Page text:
Sunday, 18 January 2015

Laundry - Whose Job is it?



This is a very interesting topic but I opinion is more neutral. 

I have seen my Grandma do the laundry .... hitting the cotton clothes on a large stone at the back of the house. Probably detergents were not so sophisticated then and brute force took the dirt out.

I have seen my Mother do the laundry .... using a detergent soap and a brush in the bathroom. The same job was completed quicker and less strenuous. 

As I was growing up, my father bought a semi-automatic washing machine for my mother. She was very happy the machine made her job much easier. My brother and I wanted to operate the new machine but we were strictly forbidden by my parents. They were scared we will spoil the machine.

Then I got married and my husband already had a fully automatic washing machine. I took my first lessons about operating the machine from him. Wow! this is easier than I ever imagined laundry could be. Drop the clothes, add detergent, turn it on and it turns itself off when it is done. Then we have the maid who takes care of drying the washed clothes and fold it. The machine was in a different floor and hence I had to climb a floor but that was good exercise to keep me fit. I banned my husband from operating the machine as I took ownership of the same.  

In my family, we never bothered about statistics. We, as a family have some needs and wants as well as some chores to be done and we need to do them for our own convenience. My husband goes out for a job six days a week to bring in the money we need to live on, pay the bills. I work at home caring for the family and the laundry. On Sundays we help each other and bond as a family.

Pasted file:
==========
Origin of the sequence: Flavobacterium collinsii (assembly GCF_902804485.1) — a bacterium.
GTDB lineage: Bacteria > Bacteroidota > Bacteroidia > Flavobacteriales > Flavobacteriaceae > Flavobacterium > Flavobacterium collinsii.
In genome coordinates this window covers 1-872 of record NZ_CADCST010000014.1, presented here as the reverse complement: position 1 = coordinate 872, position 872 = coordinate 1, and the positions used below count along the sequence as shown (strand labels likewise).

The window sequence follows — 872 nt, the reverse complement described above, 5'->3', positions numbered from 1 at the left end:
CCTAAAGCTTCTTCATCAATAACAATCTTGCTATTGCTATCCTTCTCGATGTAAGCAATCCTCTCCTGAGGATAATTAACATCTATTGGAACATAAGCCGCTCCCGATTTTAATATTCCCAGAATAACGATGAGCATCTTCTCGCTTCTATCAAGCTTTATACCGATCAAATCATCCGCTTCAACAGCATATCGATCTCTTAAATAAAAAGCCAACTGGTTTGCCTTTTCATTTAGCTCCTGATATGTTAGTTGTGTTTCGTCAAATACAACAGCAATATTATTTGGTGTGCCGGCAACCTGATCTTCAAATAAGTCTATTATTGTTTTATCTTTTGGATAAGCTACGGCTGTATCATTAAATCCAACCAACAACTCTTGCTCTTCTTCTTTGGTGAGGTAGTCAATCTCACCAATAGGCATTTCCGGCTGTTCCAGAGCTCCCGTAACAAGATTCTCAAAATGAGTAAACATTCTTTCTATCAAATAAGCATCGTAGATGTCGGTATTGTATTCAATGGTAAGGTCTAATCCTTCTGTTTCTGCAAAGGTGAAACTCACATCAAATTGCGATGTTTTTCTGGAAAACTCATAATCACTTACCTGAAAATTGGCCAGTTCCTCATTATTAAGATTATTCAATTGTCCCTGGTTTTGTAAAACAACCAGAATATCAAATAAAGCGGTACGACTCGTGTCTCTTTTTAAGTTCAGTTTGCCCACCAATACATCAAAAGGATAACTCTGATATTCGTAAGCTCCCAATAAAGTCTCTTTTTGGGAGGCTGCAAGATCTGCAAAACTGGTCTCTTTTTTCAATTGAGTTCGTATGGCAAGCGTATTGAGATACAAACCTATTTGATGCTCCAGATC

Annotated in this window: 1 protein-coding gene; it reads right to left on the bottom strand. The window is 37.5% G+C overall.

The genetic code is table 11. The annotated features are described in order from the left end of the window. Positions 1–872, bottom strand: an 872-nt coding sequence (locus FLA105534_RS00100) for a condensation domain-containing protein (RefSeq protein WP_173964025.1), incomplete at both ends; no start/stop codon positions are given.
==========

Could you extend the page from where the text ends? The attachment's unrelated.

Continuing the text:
These are some of the telling household statistics that emerged in Ariel’s survey conducted by AC Nielsen.




I am very interested in statistics and I realized my family belongs to #6 (77% of Indian men depend on women for doing the laundry). But we consciously decided to keep it this way. 

As we chugged along, the children were growing up and once I fell sick. Doctors told me not to climb stairs for few months. I was speaking to my husband in the night and was discussing about shifting the washing machine to the Balcony or bathroom in the lower floor so that I can take care of laundry without climbing up. He told me we will discuss later as I needed to sleep. Next morning when I woke up, I could hear the machine running. I realized my husband has already taken care of the chore so that I don't have to climb up. This became the routine for the next 4 months till I was fit again.

No job is demeaning and so is laundry. It is perfectly alright for women (or for that matter men) to do laundry. As long as the family helps each other when required and women taking care of the family has reasonable access to the overall family income, household work (laundry inclusive) is just like work from home. 


Note: I am writing for #IsLaundryOnlyAWomansJob activity at BlogAdda.com in association with Ariel  

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